[sf-lug] mastering CDs in bulk for Software Freedom Day

Rick Moen rick at linuxmafia.com
Fri Aug 28 15:17:51 PDT 2009

Quoting Sameer Verma (sverma at sfsu.edu):

> I agree that principally, it makes more sense for a *Linux* user group
> to hand out Linux CDs at an event such as this (BTW, does SF-LUG have
> any plans for SFD?), and given that the event is *Software* Freedom
> Day, and not *Linux* Freedom Day, prinicpally I would not discriminate
> against the OS on which the Software (application) runs. IMO, it goes
> against the spirit of some parts of the Open Source Definition.
> http://www.opensource.org/docs/definition.php

*scratches head*

I'm minutely familiar with the Open Source Definition, having
participated in OSI's licence review process for many years.  And yet, I
cannot find any part of it, nor, as the USSC might say, "emanations and
penumbras", that in any way suggest that it's a good thing, let alone 
obligatory, to cut CDs of MS-Windows software at one's own expense in
time and money and hand them out.

I've only been reading the OSD carefully for about a decade, so I might
have missed something:  Does it contain some personal obligation to hand
out software for proprietary OS platforms, above and beyond the need for
OSD-compliant software to not be licensed specific to a product or to be

(Er, no, it does not.)

And, again, the fact that Sept. 19 has been declared by some guys
running a Web site[0] to be *Software* Freedom Day doesn't make it
necessary for desirable for LUGs to hand out software for MS-Windows any
more than it being International Talk Like a Pirate Day makes it
necessary or desirable for them to adopt piratical attitudes.

> I think its safe to say that if the LUGs plan on participating, we
> (SF-LUG?) do a CD run of Linux (which distro?) and we (SFSU) will do a
> run of OpenEducationDisc, which SFD actually ships to teams
> anyway...we just don't get enough to give out.

Without particular objection (except what I've noted before, i.e., it's
no skin off my back if you toil on behalf of MS-Windows users), I note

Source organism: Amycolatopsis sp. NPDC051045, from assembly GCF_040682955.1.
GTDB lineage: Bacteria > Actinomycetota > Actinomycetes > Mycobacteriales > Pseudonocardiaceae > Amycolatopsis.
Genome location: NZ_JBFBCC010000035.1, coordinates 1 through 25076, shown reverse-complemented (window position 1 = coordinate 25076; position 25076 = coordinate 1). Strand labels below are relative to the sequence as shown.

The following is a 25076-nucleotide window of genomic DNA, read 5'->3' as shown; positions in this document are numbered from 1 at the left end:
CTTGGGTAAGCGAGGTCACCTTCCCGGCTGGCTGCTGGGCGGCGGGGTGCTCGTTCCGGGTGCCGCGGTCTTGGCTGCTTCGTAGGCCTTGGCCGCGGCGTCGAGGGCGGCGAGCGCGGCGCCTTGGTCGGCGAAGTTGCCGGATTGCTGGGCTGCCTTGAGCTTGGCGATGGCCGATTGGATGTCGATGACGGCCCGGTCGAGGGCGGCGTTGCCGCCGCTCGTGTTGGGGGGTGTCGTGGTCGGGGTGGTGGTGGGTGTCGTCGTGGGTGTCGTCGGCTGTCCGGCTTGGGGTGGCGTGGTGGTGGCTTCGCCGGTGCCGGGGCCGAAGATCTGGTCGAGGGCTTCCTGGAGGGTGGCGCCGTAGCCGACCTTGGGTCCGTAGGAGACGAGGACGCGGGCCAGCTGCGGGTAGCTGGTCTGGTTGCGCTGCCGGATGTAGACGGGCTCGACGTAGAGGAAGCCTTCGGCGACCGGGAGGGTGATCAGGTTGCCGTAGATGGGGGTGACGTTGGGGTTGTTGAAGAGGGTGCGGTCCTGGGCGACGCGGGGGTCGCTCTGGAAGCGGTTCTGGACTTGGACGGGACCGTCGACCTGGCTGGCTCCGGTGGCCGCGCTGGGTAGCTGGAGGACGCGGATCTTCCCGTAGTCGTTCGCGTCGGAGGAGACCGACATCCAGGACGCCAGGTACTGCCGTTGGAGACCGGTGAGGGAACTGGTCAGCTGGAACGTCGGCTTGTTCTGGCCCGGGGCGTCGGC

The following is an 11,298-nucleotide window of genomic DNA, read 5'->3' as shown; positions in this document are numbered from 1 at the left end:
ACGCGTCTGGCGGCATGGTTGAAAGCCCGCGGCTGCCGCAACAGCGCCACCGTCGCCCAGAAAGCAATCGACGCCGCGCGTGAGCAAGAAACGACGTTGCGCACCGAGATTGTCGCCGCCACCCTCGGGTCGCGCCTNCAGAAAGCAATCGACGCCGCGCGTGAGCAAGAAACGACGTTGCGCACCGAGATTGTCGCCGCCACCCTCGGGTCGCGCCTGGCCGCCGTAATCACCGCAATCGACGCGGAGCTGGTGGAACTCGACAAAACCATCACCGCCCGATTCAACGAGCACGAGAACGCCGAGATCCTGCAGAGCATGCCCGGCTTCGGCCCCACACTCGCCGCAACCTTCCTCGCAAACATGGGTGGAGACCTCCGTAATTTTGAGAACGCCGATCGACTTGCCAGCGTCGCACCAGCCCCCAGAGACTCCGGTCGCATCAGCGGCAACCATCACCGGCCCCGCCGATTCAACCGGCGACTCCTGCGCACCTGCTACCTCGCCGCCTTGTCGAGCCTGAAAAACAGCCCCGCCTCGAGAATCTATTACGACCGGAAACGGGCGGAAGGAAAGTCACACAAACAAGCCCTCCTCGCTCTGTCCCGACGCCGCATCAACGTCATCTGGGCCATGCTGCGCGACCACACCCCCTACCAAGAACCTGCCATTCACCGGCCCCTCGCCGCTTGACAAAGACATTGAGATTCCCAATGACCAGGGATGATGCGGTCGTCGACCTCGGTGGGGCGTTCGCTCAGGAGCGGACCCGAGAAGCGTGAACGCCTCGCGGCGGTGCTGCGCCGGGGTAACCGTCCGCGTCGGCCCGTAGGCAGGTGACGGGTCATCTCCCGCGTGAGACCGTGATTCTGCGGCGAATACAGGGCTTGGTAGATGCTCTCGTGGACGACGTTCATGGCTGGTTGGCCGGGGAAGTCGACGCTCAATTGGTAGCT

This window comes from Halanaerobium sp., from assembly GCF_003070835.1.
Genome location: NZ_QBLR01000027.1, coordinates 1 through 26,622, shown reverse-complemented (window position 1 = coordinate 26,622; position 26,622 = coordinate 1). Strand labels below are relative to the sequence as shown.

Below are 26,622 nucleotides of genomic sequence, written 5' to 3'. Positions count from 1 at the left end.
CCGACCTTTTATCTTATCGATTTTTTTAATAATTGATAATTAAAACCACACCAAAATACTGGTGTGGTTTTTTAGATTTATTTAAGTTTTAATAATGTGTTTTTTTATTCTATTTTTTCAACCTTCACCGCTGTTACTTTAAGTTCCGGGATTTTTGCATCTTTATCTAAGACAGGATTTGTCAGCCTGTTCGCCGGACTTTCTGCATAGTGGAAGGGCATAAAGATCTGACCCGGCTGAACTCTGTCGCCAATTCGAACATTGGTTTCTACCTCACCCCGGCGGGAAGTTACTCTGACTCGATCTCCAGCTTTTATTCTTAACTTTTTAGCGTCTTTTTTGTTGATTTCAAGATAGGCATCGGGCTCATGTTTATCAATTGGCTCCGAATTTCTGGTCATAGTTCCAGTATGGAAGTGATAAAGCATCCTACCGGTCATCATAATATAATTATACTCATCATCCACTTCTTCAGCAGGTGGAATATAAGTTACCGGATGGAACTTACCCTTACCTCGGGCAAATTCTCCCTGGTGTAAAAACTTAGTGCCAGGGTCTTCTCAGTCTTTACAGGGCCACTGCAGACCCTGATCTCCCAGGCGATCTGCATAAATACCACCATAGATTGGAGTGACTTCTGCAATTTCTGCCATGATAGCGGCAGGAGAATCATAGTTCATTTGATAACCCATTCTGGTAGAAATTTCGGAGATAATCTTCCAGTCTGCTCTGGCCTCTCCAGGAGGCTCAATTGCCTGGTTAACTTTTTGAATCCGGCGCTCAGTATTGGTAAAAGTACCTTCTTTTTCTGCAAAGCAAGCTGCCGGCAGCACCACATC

that OpenEducationDisc appears to be (also) MS-Windows-specific, i.e., 
to consist only of MS-Windows programs.  Sadly, the related Web page
(http://www.theopendisc.com/education/) doesn't mention that fact.[1]
The linked FAQ page does clarify the matter:

  Q:  What are the requirements to run program XYZ?
  A:  You need to check the website of the program where it will give you
  exact specifications. Most of the programs on this disk need Windows XP
  or above and a computer bought within the last few years.

> > This particular bad argument does not improve with repetition:  It's
> > frankly pretty obvious why giving MS-Windows users additional excuses to
> > remain on that platform doesn't "move the user closer to software
> > freedom", and never has.
> I actually have statistical evidence to the contrary (innovation
> adoption of FOSS research), but I have 20 different things pulling me
> 20 different ways, so maybe I'll share another time.

Does your research indicate that handing out open source MS-Windows 
applications to users increases the likelihood of them deciding to 
run an open-source operating system, instead?  It doesn't seem, from
your brief description that it does, which would make your contention
somewhat non-sequitur to the point.

More to the point, the truly relevant question is whether the same
amount of money and effort applied to the actual Linux or BSD
communities has a greater or lesser benefit.  I think it's pretty
obvious that the benefit is greater.  Not that I have any business
criticising anyone else's decision to help MS-Windows users -- but
personally I would rather devote my free time elsewhere.  (I'd 
classify my, theoretically, doing it as "consulting". ;->  )

[0] Basically, consultant Matt Oquist, in conjunction with 
Phil Harper of the OpenDisk / OpenCD effort -- though they've got
several other folks aboard, in the several years since.

[1] An alert reader might also figure out that fact, from the main
page's citation of contents that are obviously Windows-specific, such as
Clamwin and WinSCP.

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